Margarita Boycheva: Suspending the wars between individual party structures which have lost legitimacy a long time ago, taming the fierce hard cores of the parties and their gradual preparation to flow into a single structure is an obligatory precondition for the success of the new right wing, we believe. If this does not happen, the Reformist Block is doomed to mimicry. Several people will enter Parliament from the RB, but this will change nothing in the country. The fact that we have disagreements with some parties in the block does not mean that we cannot work together in the future. The political face of the reformist unification must be cleared. We have to develop its vision and mission because, currently, we only have "12 beginnings of unification". They are an ambitious political statement, but they are far from sufficient.
euinside: Will you prepare something together for the European elections or will you work on national level only?
Margarita Boycheva: Blue Unity's understanding is that the reformist unification should work on all levels as a single political organism - on European, national and local level. This, we believe, means that it should have joint governing bodies, rotating chairmanship, single decision-making mechanisms with consensus, single structures on a local level and to convey single messages. All these are tested European practises which Blue Unity has already formally proposed to our partners in the RB and we expect this debate to begin.
euinside: The biggest risk of failure of the efforts of protesters, but also of your efforts to progress with the RB, is that if there are early elections we will practically face the same or just a little different outcome, but in fact those will be the same politicians, with the same level of immorality and unscrupulousness will enter the government. Have you thought about that? What can/should be done?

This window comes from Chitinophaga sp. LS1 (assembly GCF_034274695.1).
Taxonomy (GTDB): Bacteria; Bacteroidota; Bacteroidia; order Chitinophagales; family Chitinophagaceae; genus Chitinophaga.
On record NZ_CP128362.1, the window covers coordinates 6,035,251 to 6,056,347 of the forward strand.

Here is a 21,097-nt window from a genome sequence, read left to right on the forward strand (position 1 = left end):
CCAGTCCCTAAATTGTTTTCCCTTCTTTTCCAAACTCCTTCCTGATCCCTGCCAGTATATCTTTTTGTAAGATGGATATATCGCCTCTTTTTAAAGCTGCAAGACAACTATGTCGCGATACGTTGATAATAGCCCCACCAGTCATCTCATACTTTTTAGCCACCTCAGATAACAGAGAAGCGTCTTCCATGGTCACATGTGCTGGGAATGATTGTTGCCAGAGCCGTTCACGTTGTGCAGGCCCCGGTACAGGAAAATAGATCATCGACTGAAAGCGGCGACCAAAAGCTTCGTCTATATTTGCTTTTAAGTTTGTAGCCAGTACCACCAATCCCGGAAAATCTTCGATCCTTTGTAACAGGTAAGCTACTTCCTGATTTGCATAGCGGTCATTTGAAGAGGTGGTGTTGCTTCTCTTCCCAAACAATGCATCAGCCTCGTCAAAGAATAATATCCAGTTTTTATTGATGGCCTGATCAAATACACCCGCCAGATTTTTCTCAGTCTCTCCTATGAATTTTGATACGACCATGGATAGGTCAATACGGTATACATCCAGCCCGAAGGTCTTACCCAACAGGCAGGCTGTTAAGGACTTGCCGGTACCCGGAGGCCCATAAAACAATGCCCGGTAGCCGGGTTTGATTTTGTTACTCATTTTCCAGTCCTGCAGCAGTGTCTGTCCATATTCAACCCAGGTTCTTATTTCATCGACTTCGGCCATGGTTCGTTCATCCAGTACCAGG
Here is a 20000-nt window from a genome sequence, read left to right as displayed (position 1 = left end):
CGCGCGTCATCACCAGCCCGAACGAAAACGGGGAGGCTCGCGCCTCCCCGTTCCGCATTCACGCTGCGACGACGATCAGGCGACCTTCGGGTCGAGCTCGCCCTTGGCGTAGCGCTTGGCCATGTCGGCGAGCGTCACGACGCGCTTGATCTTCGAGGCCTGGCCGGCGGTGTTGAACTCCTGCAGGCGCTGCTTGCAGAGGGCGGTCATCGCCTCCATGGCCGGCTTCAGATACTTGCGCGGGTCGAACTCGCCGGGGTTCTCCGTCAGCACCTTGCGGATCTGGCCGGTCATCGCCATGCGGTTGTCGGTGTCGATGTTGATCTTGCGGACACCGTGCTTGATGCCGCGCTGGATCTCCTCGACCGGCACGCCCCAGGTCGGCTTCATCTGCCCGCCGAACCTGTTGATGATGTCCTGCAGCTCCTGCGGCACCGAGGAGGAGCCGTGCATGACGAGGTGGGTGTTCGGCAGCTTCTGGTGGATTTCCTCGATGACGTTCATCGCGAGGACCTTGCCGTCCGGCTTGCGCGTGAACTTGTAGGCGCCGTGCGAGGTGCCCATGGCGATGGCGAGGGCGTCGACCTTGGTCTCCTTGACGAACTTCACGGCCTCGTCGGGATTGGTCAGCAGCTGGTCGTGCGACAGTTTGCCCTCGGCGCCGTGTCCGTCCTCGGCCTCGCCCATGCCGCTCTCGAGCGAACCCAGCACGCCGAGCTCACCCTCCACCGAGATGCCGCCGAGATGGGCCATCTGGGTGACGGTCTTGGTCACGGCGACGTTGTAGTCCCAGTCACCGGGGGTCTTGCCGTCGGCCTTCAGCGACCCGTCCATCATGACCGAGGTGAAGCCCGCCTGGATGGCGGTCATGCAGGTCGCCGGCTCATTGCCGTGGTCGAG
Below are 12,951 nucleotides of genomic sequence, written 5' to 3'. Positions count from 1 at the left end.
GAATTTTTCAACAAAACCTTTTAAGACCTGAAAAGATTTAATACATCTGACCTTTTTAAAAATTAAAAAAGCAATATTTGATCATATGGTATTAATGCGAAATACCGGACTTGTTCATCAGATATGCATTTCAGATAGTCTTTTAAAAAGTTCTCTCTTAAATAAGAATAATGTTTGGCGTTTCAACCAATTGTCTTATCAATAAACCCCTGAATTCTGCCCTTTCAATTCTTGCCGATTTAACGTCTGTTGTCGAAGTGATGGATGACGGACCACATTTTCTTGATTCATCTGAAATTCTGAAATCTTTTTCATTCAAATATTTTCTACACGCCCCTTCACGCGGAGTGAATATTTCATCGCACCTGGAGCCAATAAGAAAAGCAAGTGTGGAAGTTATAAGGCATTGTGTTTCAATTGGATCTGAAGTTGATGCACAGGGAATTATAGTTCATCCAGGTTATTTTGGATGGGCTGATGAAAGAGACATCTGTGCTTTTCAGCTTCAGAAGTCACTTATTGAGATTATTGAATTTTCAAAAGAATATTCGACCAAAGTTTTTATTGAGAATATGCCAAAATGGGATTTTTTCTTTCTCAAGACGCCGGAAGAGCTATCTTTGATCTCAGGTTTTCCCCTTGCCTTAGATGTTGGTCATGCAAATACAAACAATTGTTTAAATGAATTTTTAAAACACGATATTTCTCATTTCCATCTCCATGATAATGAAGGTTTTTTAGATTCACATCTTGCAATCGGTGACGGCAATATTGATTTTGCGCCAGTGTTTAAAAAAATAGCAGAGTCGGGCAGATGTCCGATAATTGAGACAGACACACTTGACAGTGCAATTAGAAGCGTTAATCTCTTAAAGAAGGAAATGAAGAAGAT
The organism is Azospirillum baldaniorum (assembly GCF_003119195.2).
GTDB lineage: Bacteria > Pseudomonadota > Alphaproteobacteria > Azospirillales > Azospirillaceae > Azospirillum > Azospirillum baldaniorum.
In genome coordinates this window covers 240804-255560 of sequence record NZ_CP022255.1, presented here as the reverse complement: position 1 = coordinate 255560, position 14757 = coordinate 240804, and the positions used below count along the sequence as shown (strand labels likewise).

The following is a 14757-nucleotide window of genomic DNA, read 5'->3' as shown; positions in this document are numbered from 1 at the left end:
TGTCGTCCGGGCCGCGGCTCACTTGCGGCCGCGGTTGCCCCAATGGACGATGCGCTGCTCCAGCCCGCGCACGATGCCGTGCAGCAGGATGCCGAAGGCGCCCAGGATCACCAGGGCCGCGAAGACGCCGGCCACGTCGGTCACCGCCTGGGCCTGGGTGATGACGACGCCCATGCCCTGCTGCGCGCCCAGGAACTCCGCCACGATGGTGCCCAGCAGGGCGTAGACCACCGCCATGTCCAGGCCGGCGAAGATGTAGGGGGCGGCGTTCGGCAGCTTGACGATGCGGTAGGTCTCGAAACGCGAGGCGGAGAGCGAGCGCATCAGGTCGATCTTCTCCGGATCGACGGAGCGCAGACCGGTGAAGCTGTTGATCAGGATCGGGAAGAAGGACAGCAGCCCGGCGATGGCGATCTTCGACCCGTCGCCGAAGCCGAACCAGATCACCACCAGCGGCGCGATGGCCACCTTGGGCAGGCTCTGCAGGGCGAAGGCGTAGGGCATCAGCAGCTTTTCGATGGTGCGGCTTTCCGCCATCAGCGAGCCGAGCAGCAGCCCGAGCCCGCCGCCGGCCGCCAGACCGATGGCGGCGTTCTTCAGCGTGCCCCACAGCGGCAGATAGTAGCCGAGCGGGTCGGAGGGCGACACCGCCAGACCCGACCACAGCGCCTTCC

Margarita Boycheva: That is why our task is to propose those imperative reforms in the country that will radically change the way it functions. This, for us, the parties in the Reformist Block, passes through several key reforms - in the economy: change of the economic climate and the environment for the small and medium-sized businesses; in the area of law enforcement, in the area of the administration; the construction of the state and inspecting bodies, a change of the rules for public procurement and in the area of civil participation, media freedom and culture.
euinside: Currently, the protesters are subjected to huge pressure to come up with an alternative - their own or to attract parties they sympathise with. This is practically impossible because this protest is avoiding, just like the Devil avoids incense, any suspicions that someone is mounting it. Do you believe some kind of cohesion is possible? Is a contact possible? Joint actions?
Margarita Boycheva: We not only do take part in the protests, but we are following closely their dynamics as well. We have the ambition the RB to turn into a political response to the protesters' expectations. It is already clear that whichever Bulgarian government from now on will work at gun point of a permanent civil pressure and in a regime of complete transparency. But when the people who are today in the street at some point go home, they should know that there are politicians who will continue to stand for their demands. The reformist unification will be really successful when the active right leaning Bulgarians see for themselves they are represented by it.
euinside: Have you discussed the problems we have in Bulgaria with your party partners in the European political families and do you rely on support from them? What kind of support would that be?
Margarita Boycheva: Blue Unity deems it a big mistake the isolation the traditional right-wing put itself into in its own European political family. With the mentality of an angry little child we were clattering our foot in the EPP and were saying: "we will no longer play with you because you are playing with GERB". The Union of Democratic Forces (SDS) and the DSB underestimated the need of a permanent dialogue with EPP. In the past years, the only connection of the Blue Coalition with EPP was Nadezhda Neynsky as a MEP, a former vice chairwoman of the EPP and president of the Union for small and medium-sized enterprises in the EPP. The party leaders kept away from a regular, open dialogue with EPP. Now, the reformist unification has a chance to change that.